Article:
It does not sting so much anymore. My Dad has been gone eight years. I healed, realized what the heck happened, and forgave. When the whole #MeToo thing happened Sarah Silverman wrote a piece asking if you can love someone who did bad things. I can relate to that. My Dad did some really shitty things. To himself and those he loved. He was a clinically depressed alcoholic whose antics hijacked my early adult life. His repressed, undealt with emotions led to escalating depression, addiction and eventually terminal cancer. Those around him were sucked into the vortex as those who love addicts always are. We wanted to help him, we couldn’t and in the process, we were forced to put our own lives and desires on hold.
Letting go of all that took a while. At first there was relief. Then the anger came. I was also so tired of only hearing the good stuff about him. My Dad was handsome, charismatic and funny and everybody loved him. But at home he was very moody and emotionally unpredictable. He was kind of a dick to my Mom which is never a good thing for a kid to see. And I resented his utter selfishness. But over the years I’ve come to accept and forgive him. He was doing the best he could. He had a crappy young life himself in many regards. He himself dealt with a home life marked by emotional unpredictability –a father with a serious gambling problem who was frequently MIA, and a stoic Irish mother who thought life was something to be endured. Despite all that he managed to be a pretty good Dad when we were little. Fun, loving, virtuous. Teaching me lessons about this and that. Always around, always ready with a joke, a hug and a smile. He loved music and shared his love of it every night playing new vinyl on his Yamaha sound system. The Beatles, Stevie Wonder, Earth Wind and Fire, Michael Jackson, Steely Dan, Paul Simon … the list goes on and on but those stand out. He was funny and had endless jokes and stories.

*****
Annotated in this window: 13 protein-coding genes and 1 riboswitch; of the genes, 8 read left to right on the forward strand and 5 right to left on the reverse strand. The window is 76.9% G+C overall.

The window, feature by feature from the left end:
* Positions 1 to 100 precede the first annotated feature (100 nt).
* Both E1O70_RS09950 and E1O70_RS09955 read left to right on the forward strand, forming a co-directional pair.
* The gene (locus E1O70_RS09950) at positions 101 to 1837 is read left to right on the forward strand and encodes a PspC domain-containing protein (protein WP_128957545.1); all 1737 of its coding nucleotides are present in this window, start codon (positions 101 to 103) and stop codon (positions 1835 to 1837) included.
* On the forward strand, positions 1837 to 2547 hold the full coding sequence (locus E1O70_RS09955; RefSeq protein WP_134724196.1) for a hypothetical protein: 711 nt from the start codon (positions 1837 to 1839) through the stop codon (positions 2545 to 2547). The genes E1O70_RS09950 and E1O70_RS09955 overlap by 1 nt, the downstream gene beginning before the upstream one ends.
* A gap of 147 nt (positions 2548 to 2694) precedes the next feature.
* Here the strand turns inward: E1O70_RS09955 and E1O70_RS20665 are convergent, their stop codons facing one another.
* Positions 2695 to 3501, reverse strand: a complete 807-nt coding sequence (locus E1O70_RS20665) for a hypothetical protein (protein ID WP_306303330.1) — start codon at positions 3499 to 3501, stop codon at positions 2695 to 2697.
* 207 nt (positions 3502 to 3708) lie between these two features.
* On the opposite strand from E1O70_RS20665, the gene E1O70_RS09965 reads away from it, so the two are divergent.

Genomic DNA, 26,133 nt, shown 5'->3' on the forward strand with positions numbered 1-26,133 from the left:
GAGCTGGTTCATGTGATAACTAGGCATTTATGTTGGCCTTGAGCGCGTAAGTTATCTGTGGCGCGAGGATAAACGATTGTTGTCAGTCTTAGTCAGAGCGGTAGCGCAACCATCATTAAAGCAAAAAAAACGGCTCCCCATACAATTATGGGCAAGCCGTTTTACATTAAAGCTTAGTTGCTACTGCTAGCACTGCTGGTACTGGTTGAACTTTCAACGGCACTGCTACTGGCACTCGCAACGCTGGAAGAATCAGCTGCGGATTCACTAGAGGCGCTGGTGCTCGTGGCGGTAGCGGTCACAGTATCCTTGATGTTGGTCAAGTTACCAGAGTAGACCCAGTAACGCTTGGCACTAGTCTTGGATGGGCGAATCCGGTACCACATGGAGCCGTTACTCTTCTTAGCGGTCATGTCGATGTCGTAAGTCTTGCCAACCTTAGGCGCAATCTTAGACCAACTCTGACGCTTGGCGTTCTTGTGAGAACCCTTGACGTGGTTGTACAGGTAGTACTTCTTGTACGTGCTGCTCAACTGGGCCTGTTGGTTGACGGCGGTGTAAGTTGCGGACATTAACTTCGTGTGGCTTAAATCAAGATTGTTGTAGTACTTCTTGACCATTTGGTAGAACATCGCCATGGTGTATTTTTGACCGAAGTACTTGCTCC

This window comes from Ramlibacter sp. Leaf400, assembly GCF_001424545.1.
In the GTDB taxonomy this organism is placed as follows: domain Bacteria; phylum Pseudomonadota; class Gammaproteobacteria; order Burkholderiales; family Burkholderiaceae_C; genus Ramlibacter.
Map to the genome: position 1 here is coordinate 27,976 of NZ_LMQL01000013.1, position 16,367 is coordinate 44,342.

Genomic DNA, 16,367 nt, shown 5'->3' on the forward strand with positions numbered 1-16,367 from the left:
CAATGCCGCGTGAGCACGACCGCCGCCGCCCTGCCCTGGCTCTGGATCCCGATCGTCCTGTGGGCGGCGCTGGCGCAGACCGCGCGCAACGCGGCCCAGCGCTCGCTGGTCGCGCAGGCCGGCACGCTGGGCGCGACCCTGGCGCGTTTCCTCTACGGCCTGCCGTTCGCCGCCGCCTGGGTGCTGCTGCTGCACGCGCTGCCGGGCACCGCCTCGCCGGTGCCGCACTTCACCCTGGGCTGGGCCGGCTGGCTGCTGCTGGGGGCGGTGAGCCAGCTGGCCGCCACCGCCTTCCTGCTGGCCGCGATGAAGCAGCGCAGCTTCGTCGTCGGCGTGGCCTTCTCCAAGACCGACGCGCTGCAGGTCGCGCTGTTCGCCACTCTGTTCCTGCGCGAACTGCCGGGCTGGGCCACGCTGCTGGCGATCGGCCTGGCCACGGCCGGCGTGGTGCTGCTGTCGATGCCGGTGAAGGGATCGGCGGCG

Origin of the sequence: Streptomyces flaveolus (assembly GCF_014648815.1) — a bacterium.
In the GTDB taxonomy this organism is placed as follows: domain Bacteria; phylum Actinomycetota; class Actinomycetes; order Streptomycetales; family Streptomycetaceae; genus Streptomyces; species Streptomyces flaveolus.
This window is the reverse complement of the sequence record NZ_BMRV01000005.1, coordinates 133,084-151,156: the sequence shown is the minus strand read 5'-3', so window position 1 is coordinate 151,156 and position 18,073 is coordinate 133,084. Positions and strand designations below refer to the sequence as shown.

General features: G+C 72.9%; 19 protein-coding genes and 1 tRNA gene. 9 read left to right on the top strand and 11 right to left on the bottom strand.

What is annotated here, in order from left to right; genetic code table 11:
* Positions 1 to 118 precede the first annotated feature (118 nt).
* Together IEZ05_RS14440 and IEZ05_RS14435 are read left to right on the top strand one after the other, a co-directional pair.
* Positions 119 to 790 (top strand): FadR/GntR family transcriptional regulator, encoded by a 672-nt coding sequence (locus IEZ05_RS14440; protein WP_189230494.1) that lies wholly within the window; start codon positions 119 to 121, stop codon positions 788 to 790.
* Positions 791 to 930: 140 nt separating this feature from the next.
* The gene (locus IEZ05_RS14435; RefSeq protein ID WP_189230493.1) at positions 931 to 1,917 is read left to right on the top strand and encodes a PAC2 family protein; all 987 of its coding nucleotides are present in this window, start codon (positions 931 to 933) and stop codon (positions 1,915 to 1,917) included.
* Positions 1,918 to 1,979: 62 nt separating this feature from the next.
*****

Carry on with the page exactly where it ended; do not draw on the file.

He was a spiritual guy with real curiosity about metaphysics, which was contrary to his strict cultural identity as an Irish Catholic from Washington Heights. He had a brief stint with Transcendental Meditation, and I remember him reading Dianetics (which was advertised on TV relentlessly in the 80s). Later on when I lived in the city post grad school, he and I would have dinner once a week after he came in for his therapy appointment. We had such fun nights. He was in a good phase – steady, hopeful and sober. He said that he regretted his career choices. That he stuck with the financial advisor gig because he felt he had to give us a stable life. But in his heart of hearts he wished he had pursued something creative – being an actor, singer, performer or even a history professor.
I believe that suppressing his ambitions, desires and feelings led to his deterioration later in life. Once he was no longer needed as a provider he became rootless, remorseful and sought refuge in the bottom of the bottle. Just as our adult lives were beginning and as my parents’ retirements laid ahead of them, my Dad’s drama took over.
For me, it is therapeutic to put it all out there and be honest with myself and others about what happened. It’s a sigh of relief. It’s what allows me to look back with love. He was a good man with good intentions. He was my father, he gave me life and so much more … my sense of fun, my independence, my healthy skepticism and love of family. I cherish him and am grateful he was my Dad.